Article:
Elianhot, China

Trip Start Mar 13, 2007
Trip End Aug 10, 2007

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Flag of China  , Inner Mongolia,
Wednesday, July 4, 2007

The contrast between the Mongolian and Chinese sides of the border couldn't be greater.  Zemin Uud on the Mongolian side had dusty, mostly unpaved roads and a mix of gers and permanent buildings, including a few newish looking hotels to accommodate the Chinese businessmen increasingly trading across the border.  The small chaotic customs post couldn't quite handle the large numbers of Mongolians returning from China for the Nadaam festival and travelers passing through on the trans-Mongolian railway.  On the Chinese side, though, the massive new customs post in glass and granite was highly efficient and looked like an international arrivals hall at a major international airport.  This place could probably process through half of Mongolia's population in a day.  Tonka was another story, though, and had to undergo a rigorous vehicle inspection and permitting process that took most of the day while we waited outside under the shade of an immense rainbow arch, napped on the pavement, and ate cup-o-noodles for lunch.

Erlian (or Erlianhot in Mongolian) is still described in recent guidebooks as a regional market center for nomads in Inner Mongolia but looks more like a typical Chinese frontier boomtown with wide boulevards, a buzz of new residential and commercial construction, and a huge central square graced with a Mao Tse Tung statue at its center and giant Chinese flag overhead.  As in many of the frontier towns I saw last year in western China, in the evening the square became a huge amusement center with virtually everything you'd find on an American county fair midway and then some children.  And best of all, an en-suite hotel room that felt like the pinnacle of luxury after the last five weeks.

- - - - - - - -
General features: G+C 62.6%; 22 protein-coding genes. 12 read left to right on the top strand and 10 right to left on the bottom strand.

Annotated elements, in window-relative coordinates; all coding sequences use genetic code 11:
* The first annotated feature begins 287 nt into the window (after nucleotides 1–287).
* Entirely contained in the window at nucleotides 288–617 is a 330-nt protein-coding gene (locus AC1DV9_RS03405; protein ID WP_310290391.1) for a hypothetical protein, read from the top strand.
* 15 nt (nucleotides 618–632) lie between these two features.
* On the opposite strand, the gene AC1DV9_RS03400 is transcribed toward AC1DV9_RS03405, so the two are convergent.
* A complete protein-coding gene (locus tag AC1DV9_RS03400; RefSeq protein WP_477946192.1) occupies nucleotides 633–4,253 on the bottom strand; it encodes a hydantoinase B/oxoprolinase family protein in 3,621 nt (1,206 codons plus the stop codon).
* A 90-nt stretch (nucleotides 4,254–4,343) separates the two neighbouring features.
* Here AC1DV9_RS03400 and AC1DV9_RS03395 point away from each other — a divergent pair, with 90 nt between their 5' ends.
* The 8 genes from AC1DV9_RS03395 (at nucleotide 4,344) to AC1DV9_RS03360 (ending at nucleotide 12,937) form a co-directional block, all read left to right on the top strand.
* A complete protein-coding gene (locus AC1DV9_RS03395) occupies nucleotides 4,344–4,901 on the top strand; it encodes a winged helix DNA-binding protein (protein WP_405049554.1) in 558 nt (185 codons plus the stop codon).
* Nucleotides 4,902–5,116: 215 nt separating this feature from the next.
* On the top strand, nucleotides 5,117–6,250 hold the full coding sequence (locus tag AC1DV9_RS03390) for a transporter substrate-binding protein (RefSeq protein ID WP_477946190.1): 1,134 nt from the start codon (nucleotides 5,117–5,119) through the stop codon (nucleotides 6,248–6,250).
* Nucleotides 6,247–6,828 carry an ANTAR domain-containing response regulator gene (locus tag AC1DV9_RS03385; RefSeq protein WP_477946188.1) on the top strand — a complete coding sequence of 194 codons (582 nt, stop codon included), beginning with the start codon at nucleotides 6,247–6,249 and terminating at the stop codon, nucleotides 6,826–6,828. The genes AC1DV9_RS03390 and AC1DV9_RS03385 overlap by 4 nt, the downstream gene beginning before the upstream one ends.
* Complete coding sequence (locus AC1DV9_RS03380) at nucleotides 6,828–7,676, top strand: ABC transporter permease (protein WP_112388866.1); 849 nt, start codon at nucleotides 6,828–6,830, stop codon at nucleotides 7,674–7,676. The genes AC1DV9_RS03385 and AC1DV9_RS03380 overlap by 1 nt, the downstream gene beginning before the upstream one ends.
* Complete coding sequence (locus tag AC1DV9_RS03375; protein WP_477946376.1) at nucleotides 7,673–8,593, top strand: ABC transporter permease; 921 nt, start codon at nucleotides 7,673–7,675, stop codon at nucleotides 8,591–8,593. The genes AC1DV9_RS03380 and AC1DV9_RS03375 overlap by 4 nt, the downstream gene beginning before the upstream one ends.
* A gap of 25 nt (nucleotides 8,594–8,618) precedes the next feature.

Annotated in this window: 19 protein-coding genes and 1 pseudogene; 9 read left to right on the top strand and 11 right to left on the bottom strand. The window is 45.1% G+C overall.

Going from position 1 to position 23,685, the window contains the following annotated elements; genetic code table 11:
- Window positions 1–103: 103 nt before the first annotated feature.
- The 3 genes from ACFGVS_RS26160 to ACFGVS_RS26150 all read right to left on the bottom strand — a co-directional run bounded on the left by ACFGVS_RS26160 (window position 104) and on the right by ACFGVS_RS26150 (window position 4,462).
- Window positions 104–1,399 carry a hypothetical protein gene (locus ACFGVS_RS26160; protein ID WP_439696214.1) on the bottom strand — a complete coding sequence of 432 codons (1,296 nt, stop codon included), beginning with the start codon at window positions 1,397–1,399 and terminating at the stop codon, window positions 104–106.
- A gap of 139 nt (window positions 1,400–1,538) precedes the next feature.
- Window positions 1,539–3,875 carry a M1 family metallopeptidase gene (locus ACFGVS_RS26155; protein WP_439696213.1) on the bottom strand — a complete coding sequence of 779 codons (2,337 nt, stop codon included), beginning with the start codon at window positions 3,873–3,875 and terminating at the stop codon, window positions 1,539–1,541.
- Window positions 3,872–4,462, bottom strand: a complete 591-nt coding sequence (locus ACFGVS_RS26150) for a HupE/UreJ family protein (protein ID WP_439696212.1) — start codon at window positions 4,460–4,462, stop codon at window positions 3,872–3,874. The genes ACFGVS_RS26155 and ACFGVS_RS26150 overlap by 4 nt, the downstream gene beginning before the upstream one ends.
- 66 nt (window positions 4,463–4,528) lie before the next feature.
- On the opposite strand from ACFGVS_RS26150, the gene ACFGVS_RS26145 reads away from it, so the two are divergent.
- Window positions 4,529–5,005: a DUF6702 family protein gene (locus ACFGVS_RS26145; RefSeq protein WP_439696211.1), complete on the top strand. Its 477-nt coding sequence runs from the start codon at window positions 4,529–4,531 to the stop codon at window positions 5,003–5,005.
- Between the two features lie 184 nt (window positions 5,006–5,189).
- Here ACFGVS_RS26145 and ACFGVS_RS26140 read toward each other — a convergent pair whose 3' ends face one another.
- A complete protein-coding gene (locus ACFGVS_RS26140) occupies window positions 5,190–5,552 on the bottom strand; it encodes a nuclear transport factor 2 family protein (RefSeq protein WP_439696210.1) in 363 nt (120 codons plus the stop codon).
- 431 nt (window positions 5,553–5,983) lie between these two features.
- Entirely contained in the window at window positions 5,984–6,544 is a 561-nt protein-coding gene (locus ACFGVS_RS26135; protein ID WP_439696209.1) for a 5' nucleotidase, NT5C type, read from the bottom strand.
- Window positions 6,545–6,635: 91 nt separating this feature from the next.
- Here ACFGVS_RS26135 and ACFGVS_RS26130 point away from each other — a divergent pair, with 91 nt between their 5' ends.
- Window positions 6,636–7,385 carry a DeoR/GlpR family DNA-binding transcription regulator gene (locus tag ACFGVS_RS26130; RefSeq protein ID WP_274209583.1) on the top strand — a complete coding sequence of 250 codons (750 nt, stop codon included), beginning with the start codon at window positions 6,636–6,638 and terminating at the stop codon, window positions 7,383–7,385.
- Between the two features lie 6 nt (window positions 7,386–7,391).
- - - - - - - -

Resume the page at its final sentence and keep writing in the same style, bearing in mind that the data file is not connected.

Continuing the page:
After checking in I wandered out in search of Internet.  A young man asked me what I was looking for and guided me to an Internet cafe.  Michael told me he wanted to practice his English and waited for me while I checked my month's worth of e-mails.  He was ethnic Mongolian and a university student in Hohhot, the capital of Inner Mongolia which I visited on my Silk Road trip last year, who was home for the summer.  Michael and I had dinner together, then played pool for 1 Yuan (about 12 cents) on one of the outdoor tables set up on one side of the square while children in toy tanks rode around us and a large crowd gathered to watch and laugh at the foreigner's pathetic pool-playing skills. Michael then took me around town to visit his relatives, most of whom seemed to be in the shoe business, as they were closing up their shops.  They were all very hospitable and served us watermelon and tea.  The experience was a very enjoyable welcome to China.

The fast 500-mile trip from the border to Beijing was entirely on a new four-lane divided expressway which first passed through a bizarre Jurassic Park of massive dinosaur sculptures on the outskirts of Erlian. 
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